To obtain a stay the moving party must show: (1) the likelihood of success on the merits on appeal; (2) the likelihood of irreparable harm absent a stay; (3) lack of harm to others if the stay is granted; and (4) the public interest supports a stay. Ohio v. Nuclear Regulatory Commission, 812 F.2d 288, 289 (6th Cir.1987). For the reasons set forth below, the motion should be denied.
As to the likelihood of success on the merits, unless the Defendants defy the orders and are adjudged to be in contempt, an interlocutory appeal is unavailable for orders on pretrial discovery. U.S. ex rel. Pogue v. Diabetes Treatment Centers of America, Inc., 444 F.3d 462, 471 (6th Cir.2006). For appellate review, discovery orders are adjudged by the clear abuse of discretion standard. Bill Call Ford, Inc. v. Ford Motor Co., 48 F.3d 201, 209 (6th Cir.1995). In one hundred eighty-seven (187) pages, the Court's Memorandum detailed the Defendants' and their counsel's conduct in unilaterally setting aside Orders of the Court, including the Consent Decree's requirement for filing a detailed plan for compliance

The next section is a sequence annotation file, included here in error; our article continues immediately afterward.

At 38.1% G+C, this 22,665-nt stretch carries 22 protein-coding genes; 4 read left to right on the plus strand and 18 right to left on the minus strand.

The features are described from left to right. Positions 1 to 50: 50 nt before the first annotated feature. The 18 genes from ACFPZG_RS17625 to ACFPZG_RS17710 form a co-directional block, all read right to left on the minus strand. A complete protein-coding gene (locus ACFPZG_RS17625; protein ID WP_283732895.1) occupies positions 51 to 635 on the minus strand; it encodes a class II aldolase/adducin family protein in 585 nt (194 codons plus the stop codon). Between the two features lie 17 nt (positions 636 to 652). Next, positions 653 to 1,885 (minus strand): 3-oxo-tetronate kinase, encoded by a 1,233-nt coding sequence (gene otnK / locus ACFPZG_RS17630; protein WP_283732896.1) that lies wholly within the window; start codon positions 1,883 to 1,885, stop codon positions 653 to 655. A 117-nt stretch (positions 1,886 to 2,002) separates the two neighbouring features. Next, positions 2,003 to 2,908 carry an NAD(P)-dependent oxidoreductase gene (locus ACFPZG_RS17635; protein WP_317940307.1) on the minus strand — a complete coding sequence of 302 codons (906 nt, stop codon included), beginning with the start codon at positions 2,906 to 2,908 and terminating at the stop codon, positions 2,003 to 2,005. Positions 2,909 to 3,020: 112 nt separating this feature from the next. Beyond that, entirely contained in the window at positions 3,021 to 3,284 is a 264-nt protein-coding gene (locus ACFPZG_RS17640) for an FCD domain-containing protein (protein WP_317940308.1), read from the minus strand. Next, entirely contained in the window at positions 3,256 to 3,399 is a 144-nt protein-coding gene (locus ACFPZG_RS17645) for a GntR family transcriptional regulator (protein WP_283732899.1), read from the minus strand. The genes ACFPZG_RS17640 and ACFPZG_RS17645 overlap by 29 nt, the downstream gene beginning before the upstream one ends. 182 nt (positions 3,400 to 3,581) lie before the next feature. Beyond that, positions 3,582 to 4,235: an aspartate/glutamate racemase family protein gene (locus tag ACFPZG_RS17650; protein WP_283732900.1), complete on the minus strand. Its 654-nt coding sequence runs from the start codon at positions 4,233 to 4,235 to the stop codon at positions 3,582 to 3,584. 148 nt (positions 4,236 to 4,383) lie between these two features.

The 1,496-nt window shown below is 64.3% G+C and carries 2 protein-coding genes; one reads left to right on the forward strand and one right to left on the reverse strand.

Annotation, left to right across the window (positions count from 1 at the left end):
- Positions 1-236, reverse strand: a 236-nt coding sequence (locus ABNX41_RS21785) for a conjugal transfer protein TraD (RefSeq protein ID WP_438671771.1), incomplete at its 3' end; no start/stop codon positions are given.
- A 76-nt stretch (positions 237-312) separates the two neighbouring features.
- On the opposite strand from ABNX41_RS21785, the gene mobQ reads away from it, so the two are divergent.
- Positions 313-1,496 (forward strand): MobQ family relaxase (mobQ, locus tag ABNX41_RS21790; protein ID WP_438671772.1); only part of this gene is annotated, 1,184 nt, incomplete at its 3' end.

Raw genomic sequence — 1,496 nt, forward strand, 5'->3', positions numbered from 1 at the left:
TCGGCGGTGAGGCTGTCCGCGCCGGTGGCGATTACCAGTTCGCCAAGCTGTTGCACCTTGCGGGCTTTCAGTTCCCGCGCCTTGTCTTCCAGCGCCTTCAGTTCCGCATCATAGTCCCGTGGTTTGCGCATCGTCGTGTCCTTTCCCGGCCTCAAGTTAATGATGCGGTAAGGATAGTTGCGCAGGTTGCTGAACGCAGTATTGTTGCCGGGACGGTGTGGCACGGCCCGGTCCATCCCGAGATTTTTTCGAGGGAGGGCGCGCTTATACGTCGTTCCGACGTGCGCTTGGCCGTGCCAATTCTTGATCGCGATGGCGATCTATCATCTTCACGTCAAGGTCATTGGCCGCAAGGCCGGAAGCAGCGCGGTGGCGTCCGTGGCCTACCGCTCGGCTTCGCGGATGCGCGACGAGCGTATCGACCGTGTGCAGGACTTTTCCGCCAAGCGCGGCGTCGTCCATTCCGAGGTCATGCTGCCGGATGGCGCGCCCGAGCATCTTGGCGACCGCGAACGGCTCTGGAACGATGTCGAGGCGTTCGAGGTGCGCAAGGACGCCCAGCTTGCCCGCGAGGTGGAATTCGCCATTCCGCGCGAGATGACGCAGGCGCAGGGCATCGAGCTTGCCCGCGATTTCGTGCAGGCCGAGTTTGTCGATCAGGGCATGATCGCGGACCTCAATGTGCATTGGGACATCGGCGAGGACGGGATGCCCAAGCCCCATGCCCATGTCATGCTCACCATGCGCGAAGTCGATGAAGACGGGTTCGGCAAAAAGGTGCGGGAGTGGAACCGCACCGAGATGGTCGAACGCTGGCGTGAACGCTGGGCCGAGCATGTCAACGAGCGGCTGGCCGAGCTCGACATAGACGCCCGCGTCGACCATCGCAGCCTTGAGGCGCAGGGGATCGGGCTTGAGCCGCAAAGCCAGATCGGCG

(Docket Entry No. 1028, Memorandum at pp. 29-30); the Order of October 14, 2002 to prepare an Initial Assessment Plan, id.
at pp. 26, 30; the Order of November 21, 2006 to produce ESI subject to the Defendants' “right to claw-back privileged documents”; id.
at p. 39; and the January 14, 2007 Order to provide and preserve ESI and to file certifications of non-removal of ESI. Id.
at pp. 40-41.
*2 The Court has held at least nine discovery conferences on ESI and discovery issues, including a conference with the parties' computer experts, another conference with the parties' and the managed care contractors' computer experts and a five days evidentiary hearing on these issues. The Defendants' assertions on ESI discovery have been inconsistent and inaccurate. The Court cannot discern a basis to set aside the discovery Orders at issue.
As to the motion for a stay, the Plaintiffs' expert presented an affidavit detailing the methods to be employed. The Court finds these methods of forensic copying are neither disruptive nor unnecessarily intrusive. The Order of November 19th addressed the Defendants' imaginary concerns about compliance with the November 15th Order.